An Introduction to Theories of Learning
For undergraduate and graduate courses in Learning Theory and Learning and Motivation in departments of psychology and education.Accessible for undergraduates yet thorough enough for graduate students, this comprehensive text defines learning and shows how the learning process is studied. The text places learning in its historical perspective, giving students an appreciation for the figures and theories that have shaped 100 years of learning theory research. It presents essential features of the major theories of learning and examines some of the relationships between learning theory and educational practices.
- Hardback | 502 pages
- 182.9 x 243.8 x 25.4mm | 884.52g
- 19 Jun 2000
- Pearson Education (US)
- United States
- 6th edition
Table of contents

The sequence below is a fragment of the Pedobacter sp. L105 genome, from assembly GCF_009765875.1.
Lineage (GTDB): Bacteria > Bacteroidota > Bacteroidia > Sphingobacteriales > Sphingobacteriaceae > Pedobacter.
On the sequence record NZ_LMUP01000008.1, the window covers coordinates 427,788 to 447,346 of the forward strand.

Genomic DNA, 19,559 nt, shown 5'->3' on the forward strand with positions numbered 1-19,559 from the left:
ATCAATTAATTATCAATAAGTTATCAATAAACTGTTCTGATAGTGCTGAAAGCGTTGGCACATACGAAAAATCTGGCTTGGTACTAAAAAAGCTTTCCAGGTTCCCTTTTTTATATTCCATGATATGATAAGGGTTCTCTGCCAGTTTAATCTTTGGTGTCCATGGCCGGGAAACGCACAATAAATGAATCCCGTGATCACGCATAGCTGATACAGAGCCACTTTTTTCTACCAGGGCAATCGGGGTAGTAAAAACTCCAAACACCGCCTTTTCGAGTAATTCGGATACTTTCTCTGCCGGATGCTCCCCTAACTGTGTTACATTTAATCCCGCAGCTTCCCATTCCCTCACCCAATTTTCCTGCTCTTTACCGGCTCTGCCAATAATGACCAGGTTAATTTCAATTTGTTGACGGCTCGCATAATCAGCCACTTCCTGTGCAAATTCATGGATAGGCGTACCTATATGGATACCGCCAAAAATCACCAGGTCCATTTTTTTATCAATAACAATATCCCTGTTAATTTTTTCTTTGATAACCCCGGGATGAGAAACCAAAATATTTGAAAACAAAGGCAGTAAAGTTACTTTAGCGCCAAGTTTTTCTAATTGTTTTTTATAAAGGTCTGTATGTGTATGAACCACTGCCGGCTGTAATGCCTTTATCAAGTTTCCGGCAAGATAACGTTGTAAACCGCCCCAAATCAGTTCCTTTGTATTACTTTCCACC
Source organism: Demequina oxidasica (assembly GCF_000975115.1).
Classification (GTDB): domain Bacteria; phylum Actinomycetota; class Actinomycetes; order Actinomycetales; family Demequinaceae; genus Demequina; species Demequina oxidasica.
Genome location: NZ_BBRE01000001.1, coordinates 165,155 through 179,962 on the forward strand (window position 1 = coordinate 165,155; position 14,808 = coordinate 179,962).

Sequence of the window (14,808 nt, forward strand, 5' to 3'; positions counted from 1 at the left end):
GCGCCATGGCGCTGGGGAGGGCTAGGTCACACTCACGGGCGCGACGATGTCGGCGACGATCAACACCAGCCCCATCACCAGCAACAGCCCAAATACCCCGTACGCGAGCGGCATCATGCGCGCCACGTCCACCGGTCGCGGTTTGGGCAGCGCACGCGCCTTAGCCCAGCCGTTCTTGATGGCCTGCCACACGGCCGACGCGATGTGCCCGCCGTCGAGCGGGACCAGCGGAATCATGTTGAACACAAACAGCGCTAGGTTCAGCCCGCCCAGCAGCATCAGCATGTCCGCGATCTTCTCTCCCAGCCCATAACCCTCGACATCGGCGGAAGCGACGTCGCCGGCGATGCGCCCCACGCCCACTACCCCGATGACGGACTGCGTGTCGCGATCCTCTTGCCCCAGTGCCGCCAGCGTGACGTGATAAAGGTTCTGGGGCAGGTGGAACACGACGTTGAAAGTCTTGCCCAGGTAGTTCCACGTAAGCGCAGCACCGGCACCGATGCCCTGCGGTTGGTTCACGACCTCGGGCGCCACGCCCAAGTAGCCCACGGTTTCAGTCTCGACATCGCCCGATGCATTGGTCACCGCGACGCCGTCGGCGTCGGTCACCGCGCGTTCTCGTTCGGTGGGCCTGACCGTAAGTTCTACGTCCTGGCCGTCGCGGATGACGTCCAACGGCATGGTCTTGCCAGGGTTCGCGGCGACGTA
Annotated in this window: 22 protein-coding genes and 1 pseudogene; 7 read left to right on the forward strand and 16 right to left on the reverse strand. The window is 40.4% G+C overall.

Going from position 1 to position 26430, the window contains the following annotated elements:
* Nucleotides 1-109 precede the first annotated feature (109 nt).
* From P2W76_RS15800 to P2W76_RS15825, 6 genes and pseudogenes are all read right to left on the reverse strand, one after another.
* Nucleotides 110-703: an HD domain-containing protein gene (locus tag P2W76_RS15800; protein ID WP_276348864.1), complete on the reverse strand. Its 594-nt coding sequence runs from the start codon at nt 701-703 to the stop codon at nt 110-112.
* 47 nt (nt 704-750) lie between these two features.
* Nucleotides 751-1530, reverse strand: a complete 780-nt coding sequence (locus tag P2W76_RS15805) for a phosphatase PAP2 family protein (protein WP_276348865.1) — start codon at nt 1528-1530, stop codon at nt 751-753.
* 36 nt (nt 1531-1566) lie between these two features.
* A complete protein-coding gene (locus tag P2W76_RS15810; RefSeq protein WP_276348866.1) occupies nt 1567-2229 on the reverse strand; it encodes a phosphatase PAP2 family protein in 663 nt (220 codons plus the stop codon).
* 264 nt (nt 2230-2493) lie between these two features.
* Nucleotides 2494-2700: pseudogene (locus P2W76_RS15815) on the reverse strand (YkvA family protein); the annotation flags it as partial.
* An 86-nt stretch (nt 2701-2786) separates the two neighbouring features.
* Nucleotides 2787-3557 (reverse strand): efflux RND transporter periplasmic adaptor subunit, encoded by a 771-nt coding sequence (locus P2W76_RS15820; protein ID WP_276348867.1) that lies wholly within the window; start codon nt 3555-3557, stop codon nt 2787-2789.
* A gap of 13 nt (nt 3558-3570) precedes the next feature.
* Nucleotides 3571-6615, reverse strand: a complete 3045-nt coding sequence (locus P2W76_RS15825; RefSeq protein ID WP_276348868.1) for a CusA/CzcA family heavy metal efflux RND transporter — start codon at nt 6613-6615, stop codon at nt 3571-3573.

INTRODUCTION TO LEARNING. 1. What Is Learning? 2. Approaches to the Study of Learning. 3. Early Notions about Learning. II. PREDOMINANTLY FUNCTIONALISTIC THEORIES. 4. Edward Lee Thorndike. 5. Burrhus Frederic Skinner. 6. Clark Leonard Hull. III. PREDOMINANTLY ASSOCIATIONISTIC THEORIES. 7. Ivan Petrovich Pavlov. 8. Edwin Ray Guthrie. 9. William Kaye Estes. IV. PREDOMINANTLY COGNITIVE THEORIES. 10. Gestalt Theory. 11. Jean Piaget. 12. Edward Chace Tolman. 13. Albert Bandura. IV. A PREDOMINANTLY NEUROPHYSIOLOGICAL THEORY. 14. Donald Olding Hebb. VI. AN EVOLUTIONARY THEORY. 15. Robert C. Bolles and Evolutionary Psychology. VII. SOME FINAL THOUGHTS. 16. Implications for Education. 17. A Final Word.